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August 17th, 2007

I said this:

With Vince, obviously, you let him do whatever he wants. Call a pass, sit back, and watch. With Colt though, you can’t trust him to get those yards on the ground. He’s fast enough for a country grown honky, but he goes down on first contact and can’t always escape the rush from brothers twice as big and fast as he is.

So the basis of the offense has to be the pass. And since he is so accurate, and so strong making quick reads, you can get those three yards more often than not through the air with the short passing game.

I know what you're thinking, but unfortunately I don't have a secret newsletter for $1,200 a pop (and just so no one accuses me of over-tooting my own horn, I was also the sole author of this embarrassment).

We've been stuck in neutral, trying to recreate the nirvana of the "we're going to zone read now, try and fucking stop it" offense. Without Vince, and without that OL, people fucking stopped it. So after finding ourselves down 21-10, we found ourselves an identity.

My personal philosophy is to take what your QB does best and build around it. Colt's strengths (and weaknesses) are pretty obvious. That's what made our puppy-attacking-a-pit-bull offense so frustrating. I cannot say for sure where our offense will go from here -- the history of finding success then never trying it again is a long one -- but should we decide to venture in this new direction . . . well, we might actually want to get excited about the offense again. Without a single first-day pick on offense (maybe Hix?).

The other reason I called for that flavor offense reflects the vindictive bastard part of my personality. It's a great way to beat OU.

The Sooner defense is predication on prediction. They will guess what you do and call the best play to defeat it. This works against us because we're predictable. If you want to score on Oklahoma, you have to turn the tables. Instead of letting them confidently fly around the field, put them on their heels and make them react.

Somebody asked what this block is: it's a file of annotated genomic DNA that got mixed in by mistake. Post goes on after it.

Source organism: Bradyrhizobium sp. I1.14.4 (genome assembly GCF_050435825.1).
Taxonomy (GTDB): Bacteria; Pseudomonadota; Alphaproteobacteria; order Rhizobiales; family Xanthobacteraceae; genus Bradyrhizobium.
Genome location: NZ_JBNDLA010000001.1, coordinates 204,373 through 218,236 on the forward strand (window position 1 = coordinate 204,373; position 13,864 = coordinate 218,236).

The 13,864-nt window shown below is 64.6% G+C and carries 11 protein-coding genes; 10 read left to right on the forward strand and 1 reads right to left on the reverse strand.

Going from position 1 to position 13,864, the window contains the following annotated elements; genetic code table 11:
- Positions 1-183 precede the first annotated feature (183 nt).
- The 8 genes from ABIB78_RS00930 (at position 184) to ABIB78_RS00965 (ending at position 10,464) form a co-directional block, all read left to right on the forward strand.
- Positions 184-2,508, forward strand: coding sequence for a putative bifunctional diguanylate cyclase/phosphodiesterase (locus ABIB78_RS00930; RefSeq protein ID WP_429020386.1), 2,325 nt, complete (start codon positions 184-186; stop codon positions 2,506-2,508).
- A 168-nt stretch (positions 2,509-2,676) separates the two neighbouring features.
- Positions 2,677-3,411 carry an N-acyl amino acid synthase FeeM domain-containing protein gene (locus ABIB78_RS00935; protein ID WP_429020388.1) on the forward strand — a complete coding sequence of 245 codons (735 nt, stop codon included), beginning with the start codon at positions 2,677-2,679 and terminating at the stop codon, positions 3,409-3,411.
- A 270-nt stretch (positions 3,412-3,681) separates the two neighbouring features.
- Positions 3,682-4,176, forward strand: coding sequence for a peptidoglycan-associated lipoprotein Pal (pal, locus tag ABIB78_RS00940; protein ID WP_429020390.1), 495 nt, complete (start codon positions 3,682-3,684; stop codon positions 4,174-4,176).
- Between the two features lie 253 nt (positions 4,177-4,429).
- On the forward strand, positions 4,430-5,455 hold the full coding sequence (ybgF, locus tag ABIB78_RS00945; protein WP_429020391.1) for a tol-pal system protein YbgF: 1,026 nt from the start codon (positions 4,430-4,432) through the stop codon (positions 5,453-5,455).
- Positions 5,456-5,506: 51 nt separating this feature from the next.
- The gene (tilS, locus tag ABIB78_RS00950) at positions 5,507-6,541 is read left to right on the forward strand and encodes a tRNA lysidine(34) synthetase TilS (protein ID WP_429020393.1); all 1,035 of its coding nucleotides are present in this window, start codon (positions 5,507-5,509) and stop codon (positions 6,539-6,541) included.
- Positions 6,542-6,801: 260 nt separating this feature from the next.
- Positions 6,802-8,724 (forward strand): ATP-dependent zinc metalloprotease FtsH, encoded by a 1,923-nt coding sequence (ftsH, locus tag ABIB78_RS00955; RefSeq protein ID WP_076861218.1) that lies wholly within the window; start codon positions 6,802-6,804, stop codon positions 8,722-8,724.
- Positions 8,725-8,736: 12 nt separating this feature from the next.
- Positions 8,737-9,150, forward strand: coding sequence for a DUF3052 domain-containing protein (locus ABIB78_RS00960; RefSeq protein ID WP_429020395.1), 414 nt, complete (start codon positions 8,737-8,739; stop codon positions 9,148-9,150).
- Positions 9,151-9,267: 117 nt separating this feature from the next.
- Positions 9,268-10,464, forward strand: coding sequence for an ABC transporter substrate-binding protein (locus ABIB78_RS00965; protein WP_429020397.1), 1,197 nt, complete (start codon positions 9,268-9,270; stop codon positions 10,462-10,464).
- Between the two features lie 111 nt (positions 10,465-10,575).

This is how OU lines up against us when we go into trips. This is how OU lines up against just about everybody. In a direct contrast to their playing style, they actually line up pretty conservatively. That means you can get in a quick pass before they do anything to tricky, and you can hit them in their perennial Achilles heel -- LB coverage.

This play we ran about 15 times last Saturday:


We've been running it for years. I assume somebody taught Davis this play during one of his summer pow-wows with some Shanahan disciple.

Anyhow, it's a simple play. The first slot runs a flat route to stretch the underneath coverage, the outside receiver stretches vertical, and then you're left with the magic of the spread. A WR on a LB. If it's a zone, the WR just turns and finds a soft spot. If man, he runs an out to the sideline. OU runs mostly zone, but they do it in a pretty aggressive, almost Saban-like manner.turn-pattern.gif
Shipley vs. a backup MLB or trying to take on the teeth of the OU defense with a run? If the safeties decide to help to the left, the WR on the right is 1 on 1. Remember the ball that Quan caught and then dragged Lendy Holmes another 5 yards? Yep, this play. It stresses everyone and doesn't let OU gang up on you like they want to. It's also a high percentage 5-8 yard play that can substitute for a run.

The more you attack like this, the more the defenders start spreading out. The longer you hold the ball, the more the defense wears out. That priority shift plus that fatigue equals stuff like this:


I like Chris O. He's legit. But you do not need talent to run through that hole. Look at that shit! That is a defense that is spread out and tired as an Atlantic City hooker at 3am.

Greg Davis is a west coast guy at heart. We started out in '98/'99 in a pretty pure west coast scheme. If we let him do what he's comfortable with -- using the running game only as a compliment for a highly prioritized passing game -- there is no reason we can't continue the success.

What we can't do is fall back into the run first mess we've been in. Against Rice? Fine. Missouri and their NFL-capable defenders? No.

We're not making it out of the MU-OSU-Tech-Kansas gauntlet alive. We'll lose one. But if we continue to build around Colt's strengths (and combine it with an ever improving defense) there is not a team in this conference who is better overall.

Imagine that.